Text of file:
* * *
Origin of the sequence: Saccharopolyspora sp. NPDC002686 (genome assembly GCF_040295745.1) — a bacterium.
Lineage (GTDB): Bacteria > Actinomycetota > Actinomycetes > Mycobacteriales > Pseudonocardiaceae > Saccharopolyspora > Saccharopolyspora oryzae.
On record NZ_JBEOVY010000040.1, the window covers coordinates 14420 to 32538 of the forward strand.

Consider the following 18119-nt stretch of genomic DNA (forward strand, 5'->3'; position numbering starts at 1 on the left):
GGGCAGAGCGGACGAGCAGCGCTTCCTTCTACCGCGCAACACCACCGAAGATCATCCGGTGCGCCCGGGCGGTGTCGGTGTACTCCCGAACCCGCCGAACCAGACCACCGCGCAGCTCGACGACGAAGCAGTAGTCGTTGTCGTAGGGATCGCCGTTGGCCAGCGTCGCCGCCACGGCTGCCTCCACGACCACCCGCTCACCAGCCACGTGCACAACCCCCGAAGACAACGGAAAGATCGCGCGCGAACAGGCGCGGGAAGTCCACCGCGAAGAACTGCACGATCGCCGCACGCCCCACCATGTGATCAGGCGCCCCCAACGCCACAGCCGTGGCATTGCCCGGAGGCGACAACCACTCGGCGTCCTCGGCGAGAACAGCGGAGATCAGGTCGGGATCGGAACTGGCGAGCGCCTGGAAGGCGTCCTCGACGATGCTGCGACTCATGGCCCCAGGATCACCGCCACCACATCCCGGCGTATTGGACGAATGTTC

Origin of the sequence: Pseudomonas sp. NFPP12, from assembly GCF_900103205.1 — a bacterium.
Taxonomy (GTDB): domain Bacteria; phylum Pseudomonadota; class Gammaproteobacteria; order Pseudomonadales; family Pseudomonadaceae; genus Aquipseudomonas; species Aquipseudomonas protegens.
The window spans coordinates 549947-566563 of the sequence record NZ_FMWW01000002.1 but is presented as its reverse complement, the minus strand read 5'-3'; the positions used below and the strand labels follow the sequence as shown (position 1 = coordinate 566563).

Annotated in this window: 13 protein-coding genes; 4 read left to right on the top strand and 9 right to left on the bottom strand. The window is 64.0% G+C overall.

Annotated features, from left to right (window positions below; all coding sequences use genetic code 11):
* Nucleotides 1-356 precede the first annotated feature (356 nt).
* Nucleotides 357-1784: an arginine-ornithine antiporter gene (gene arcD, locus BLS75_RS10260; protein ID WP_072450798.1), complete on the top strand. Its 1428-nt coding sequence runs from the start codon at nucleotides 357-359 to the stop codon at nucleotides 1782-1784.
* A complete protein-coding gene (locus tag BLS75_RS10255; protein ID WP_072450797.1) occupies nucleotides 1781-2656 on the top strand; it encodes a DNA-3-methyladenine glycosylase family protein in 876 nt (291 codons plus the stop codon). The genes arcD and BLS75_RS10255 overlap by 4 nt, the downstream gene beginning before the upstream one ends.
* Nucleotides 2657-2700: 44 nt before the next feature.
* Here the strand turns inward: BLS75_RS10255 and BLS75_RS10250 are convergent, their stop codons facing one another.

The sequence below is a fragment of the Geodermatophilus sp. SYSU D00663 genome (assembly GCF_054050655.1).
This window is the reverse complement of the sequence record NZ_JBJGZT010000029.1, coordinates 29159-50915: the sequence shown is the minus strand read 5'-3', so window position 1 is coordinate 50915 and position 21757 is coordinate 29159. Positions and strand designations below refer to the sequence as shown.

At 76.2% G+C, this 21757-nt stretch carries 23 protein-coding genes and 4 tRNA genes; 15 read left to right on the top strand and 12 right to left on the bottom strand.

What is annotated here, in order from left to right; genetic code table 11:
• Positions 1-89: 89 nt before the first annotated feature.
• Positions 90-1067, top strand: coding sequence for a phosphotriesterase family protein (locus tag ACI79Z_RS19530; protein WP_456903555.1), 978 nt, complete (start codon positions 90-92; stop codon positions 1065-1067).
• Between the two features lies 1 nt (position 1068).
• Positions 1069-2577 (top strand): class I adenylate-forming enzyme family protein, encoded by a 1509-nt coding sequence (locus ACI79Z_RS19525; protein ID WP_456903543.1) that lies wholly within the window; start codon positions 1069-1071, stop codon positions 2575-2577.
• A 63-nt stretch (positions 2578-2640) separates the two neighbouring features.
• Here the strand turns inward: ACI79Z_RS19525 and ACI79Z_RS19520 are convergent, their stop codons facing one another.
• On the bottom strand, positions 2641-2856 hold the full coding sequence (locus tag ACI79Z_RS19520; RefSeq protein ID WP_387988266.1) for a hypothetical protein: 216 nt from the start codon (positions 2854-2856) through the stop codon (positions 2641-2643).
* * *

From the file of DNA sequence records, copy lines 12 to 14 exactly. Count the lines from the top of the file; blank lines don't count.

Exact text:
* Nucleotides 357-1784: an arginine-ornithine antiporter gene (gene arcD, locus BLS75_RS10260; protein ID WP_072450798.1), complete on the top strand. Its 1428-nt coding sequence runs from the start codon at nucleotides 357-359 to the stop codon at nucleotides 1782-1784.
* A complete protein-coding gene (locus tag BLS75_RS10255; protein ID WP_072450797.1) occupies nucleotides 1781-2656 on the top strand; it encodes a DNA-3-methyladenine glycosylase family protein in 876 nt (291 codons plus the stop codon). The genes arcD and BLS75_RS10255 overlap by 4 nt, the downstream gene beginning before the upstream one ends.
* Nucleotides 2657-2700: 44 nt before the next feature.